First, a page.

The unit prices shown for materials purchased from outside suppliers are firm and are supported by purchase orders. No exception was taken in negotiations to the contractor's estimate for materials purchased from outside suppliers.

An example of the known price reductions making up the overstatement of $1,700,000 is the reduction in the price of an assembly purchased from Vendo, Inc., which was shown in the contractor's proposal at a unit cost of $1,507 for 228 units. However, this price applied to only the first 68 assemblies and the remaining 160 assemblies were priced at approximately $400 per unit, a total reduction of $177,000. Although the supplier and the contractor had redetermined the price of this assembly prior to the submission by the contractor of his proposal, the reduction in price was not recognized in the proposal.

Since the contractor had firm agreements with subcontractors at prices lower than those represented as his anticipated material costs, the use of only the higher prices constituted an incorrect statement of the prices to be paid for purchased parts. This statement was submitted as a part of the cost data to be considered and acted upon by the Government in negotiating revised prices and worked to the benefit of the contractor and to the detriment of the Government. The incorrect statement and the contractor's excessive estimates of these and other costs in the price negotiations have resulted, in our opinion, in unreasonably high prices being paid by the Government.

In commenting on our observations, the contractor furnished us with a copy of a letter to AMC dated October 25, 1956—see appendix C, exhibit D, page 43, of our report-in which General Motors acknowledged that, in some cases, for the second segment of 228 planes they had firm prices for components applicable to a portion of the planes and lower prices for the components for use on the remainder of the planes of that segment. General Motors stated that in such cases they generally used the highest prices in their proposal for the entire segment rather than the average or actual prices. The reasons given by General Motors were: (1) To protect the corporation in the event the Air Force terminated the contract or requested a further price redetermination during the second segment of the contract; and (2) to provide for the possibility, in proper circumstances, of granting suppliers upward adjustments of firm prices of materials.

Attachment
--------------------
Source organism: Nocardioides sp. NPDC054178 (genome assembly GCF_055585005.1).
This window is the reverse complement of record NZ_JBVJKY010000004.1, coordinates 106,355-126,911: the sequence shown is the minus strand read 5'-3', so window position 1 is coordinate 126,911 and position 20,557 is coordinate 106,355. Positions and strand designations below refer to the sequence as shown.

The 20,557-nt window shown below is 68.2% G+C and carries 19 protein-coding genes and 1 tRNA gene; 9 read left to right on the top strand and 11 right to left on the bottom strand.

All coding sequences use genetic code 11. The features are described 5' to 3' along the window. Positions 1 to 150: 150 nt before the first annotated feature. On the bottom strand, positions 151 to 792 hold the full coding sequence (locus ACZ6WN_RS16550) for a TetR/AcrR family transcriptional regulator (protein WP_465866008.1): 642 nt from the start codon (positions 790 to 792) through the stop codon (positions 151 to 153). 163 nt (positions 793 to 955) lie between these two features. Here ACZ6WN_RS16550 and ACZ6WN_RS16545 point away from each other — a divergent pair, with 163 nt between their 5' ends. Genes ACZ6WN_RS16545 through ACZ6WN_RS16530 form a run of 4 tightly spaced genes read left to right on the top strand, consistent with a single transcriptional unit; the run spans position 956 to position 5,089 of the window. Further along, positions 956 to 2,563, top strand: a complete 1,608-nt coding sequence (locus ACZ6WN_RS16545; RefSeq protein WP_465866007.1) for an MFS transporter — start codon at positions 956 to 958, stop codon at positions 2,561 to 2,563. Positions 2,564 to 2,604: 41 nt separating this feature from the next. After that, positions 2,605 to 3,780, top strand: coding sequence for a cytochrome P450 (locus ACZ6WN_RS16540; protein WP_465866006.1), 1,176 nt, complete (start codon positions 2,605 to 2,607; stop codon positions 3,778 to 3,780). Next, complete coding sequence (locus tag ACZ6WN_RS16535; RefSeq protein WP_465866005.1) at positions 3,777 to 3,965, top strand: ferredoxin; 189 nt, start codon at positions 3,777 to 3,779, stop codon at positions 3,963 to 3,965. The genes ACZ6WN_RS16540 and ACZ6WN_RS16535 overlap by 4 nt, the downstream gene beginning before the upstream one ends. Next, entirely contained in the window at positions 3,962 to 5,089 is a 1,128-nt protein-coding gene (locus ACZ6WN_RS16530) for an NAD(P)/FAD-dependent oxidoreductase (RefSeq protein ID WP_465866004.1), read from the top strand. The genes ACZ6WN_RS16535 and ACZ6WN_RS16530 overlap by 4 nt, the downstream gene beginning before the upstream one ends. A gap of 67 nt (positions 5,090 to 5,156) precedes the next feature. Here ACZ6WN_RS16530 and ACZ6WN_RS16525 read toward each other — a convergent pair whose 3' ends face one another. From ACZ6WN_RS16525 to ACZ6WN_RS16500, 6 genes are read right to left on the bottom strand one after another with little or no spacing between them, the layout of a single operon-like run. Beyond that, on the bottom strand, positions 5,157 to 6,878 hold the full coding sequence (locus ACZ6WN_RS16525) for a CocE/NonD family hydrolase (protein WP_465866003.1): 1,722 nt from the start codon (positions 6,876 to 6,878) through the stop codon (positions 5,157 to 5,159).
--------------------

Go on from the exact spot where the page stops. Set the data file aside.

We believe that the contractor was adequately protected in the event of termination by the contract's termination provisions and that in any additional price-redetermination negotiations the contractor's experienced costs of materials would receive due consideration. Therefore, in our opinion, the possibility of termination or additional price redetermination taking place did not warrant the contractor's overstatement of estimated material costs. With respect to increase in suppliers' firm prices, we believe that suppliers, as well as prime contractors, should generally be expected to live within firm prices agreed upon, and therefore the prime contractor's estimates of the cost of materials should have been based on known firm prices, with any significant deviations therefrom in the contractor's price proposal clearly set forth for consideration by Air Force negotiators.

In April 1956 we brought our findings, including the known reductions of $1,700,000 in subcontractors' prices, to the attention of AMC and General Motors. At a meeting on September 26, 1956, attended by the Deputy Director for Procurement, Directorate of Procurement and Production, Headquarters AMC, and the controller, General Motors Corp., it was suggested that General Motors consider, as a matter of principle, a refund of $1,700,000 to the Air Force. In rejecting this suggestion, General Motors cited a number of reasons why, in their opinion, there was no basis for any misunderstanding of the facts on the part of any of the parties participating in the priceredetermination negotiations. I refer you to appendix C, exhibit D, of our report.